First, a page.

Texas Health Presbyterian Hospital's Apology Is Sincere, But It's Too Little, Too Late
The Dallas hospital that treated the first U.S.-diagnosed Ebola patient has been under intense scrutiny. After it was revealed that it had prematurely released Thomas Eric Duncan, who died last Wednesday, along with reports alleging appalling working conditions, Texas Health Presbyterian Hospital has apologized. While it's an appropriate course of action, it doesn't change the public's concern over their competence.
On Thursday, via remarks made by Dr. Daniel Varga, the chief clinical officer for Texas Health Resources, the medical group that oversees the Dallas hospital, Texas Health Presbyterian released the following statement:
It’s hard for me to put into words how we felt when our patient Thomas Eric Duncan lost his struggle with Ebola on October 8. It was devastating to the nurses, doctors, and team who tried so hard to save his life. We keep his family in our thoughts and prayers.
Unfortunately, in our initial treatment of Mr. Duncan, despite our best intentions and a highly skilled medical team, we made mistakes. We did not correctly diagnose his symptoms as those of Ebola. We are deeply sorry.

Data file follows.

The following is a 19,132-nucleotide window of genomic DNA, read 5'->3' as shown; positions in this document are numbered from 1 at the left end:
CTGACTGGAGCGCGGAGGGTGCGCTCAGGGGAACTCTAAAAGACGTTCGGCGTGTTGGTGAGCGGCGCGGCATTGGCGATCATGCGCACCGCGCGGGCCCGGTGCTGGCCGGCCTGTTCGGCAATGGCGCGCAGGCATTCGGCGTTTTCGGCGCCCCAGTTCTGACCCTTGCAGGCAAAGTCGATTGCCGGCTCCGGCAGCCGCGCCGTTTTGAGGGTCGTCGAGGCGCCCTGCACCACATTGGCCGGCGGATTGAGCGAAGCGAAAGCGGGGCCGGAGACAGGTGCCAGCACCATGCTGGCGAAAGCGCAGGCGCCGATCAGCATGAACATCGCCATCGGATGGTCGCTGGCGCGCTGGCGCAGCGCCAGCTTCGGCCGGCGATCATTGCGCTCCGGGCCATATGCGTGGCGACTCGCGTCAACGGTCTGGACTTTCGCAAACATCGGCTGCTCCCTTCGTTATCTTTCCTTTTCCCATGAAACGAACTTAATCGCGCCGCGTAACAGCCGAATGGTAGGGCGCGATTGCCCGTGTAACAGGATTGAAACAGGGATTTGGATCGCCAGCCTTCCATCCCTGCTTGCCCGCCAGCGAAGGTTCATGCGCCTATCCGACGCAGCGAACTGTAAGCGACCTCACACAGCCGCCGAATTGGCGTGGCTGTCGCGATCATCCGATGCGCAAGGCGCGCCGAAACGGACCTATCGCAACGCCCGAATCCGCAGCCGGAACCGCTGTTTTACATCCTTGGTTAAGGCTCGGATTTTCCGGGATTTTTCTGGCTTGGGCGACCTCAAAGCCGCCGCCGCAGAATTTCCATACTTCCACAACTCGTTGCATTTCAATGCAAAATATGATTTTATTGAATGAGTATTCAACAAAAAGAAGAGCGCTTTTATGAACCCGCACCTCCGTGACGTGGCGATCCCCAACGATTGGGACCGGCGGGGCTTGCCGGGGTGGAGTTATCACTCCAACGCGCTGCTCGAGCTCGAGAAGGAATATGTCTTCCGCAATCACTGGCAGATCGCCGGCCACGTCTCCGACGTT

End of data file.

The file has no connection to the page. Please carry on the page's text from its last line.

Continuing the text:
Also, in our effort to communicate to the public quickly and transparently, we inadvertently provided some information that was inaccurate and had to be corrected. No doubt that was unsettling to a community that was already concerned and confused, and we have learned from that experience as well.
Dr. Varga did not specify what information the hospital reported inaccurately, which sort of negates the hospital's so-called efforts to be transparent. Perhaps that can be the first question for him when the House Energy and Commerce Subcommittee on Oversight and Investigations probe into the matter further at a Congressional hearing scheduled for later on Thursday.
While an apology was clearly overdue, the statement does little to calm our concerns. The sheer length of it, and the fact that it reads a bit like a laundry list (it's never a good sign when you have to start a paragraph with "Also" in an apology), just underscores the hospital's incompetence.
On Wednesday, the National Nurses United union released a shocking statement detailing allegations from several nurses at the Dallas hospital about its sloppy Ebola care. If any of it is true, the hospital might have a lot more to apologize for. Image: Getty Images (2)